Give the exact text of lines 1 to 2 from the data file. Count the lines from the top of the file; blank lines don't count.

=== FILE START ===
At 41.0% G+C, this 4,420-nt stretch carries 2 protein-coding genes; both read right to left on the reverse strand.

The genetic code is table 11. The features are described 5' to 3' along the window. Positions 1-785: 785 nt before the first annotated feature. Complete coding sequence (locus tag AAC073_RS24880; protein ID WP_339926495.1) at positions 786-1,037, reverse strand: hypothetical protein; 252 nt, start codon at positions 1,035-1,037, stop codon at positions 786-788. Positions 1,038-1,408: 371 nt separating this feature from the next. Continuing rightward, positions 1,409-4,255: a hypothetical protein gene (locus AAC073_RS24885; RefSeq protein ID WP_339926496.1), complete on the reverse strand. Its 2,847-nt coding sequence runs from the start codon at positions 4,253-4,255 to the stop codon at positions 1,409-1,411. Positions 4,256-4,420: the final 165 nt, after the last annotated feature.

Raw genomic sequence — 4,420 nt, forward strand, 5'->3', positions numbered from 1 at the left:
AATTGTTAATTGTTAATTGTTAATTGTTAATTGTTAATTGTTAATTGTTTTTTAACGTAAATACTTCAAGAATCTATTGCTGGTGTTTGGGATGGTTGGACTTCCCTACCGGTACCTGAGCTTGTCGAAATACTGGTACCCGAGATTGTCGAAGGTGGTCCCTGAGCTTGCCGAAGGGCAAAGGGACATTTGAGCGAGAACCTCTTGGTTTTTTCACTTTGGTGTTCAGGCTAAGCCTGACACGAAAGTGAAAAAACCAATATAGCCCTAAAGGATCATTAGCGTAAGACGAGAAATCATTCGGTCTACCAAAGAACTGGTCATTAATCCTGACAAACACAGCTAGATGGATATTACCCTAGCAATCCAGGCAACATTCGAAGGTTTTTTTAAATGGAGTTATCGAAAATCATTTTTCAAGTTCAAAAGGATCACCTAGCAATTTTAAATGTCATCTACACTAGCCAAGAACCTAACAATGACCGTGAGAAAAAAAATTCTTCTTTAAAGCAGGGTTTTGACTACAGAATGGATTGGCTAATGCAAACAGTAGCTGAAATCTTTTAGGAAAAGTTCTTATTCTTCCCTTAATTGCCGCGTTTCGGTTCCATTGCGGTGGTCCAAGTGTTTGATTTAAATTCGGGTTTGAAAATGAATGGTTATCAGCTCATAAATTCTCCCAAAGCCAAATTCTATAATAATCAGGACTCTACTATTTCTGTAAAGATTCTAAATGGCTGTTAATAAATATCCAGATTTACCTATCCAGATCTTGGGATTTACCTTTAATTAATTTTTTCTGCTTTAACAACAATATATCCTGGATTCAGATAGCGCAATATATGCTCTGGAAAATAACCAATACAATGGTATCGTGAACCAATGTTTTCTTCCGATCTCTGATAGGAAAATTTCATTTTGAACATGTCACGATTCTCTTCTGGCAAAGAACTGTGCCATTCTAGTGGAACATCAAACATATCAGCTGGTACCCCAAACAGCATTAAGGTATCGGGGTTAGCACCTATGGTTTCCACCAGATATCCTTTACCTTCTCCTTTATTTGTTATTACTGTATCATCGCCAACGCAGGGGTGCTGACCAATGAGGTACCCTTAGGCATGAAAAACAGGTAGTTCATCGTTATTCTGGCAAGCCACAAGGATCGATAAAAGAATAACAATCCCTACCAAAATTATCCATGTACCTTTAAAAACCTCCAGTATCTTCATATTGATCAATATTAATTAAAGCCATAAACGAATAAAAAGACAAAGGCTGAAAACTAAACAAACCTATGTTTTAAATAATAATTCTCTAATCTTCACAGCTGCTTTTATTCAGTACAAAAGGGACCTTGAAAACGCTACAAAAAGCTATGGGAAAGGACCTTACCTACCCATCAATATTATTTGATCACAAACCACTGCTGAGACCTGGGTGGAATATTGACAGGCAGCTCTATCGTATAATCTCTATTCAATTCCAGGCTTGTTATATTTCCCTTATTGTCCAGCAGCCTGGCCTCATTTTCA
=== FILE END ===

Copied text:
At 41.0% G+C, this 4,420-nt stretch carries 2 protein-coding genes; both read right to left on the reverse strand.

The genetic code is table 11. The features are described 5' to 3' along the window. Positions 1-785: 785 nt before the first annotated feature. Complete coding sequence (locus tag AAC073_RS24880; protein ID WP_339926495.1) at positions 786-1,037, reverse strand: hypothetical protein; 252 nt, start codon at positions 1,035-1,037, stop codon at positions 786-788. Positions 1,038-1,408: 371 nt separating this feature from the next. Continuing rightward, positions 1,409-4,255: a hypothetical protein gene (locus AAC073_RS24885; RefSeq protein ID WP_339926496.1), complete on the reverse strand. Its 2,847-nt coding sequence runs from the start codon at positions 4,253-4,255 to the stop codon at positions 1,409-1,411. Positions 4,256-4,420: the final 165 nt, after the last annotated feature.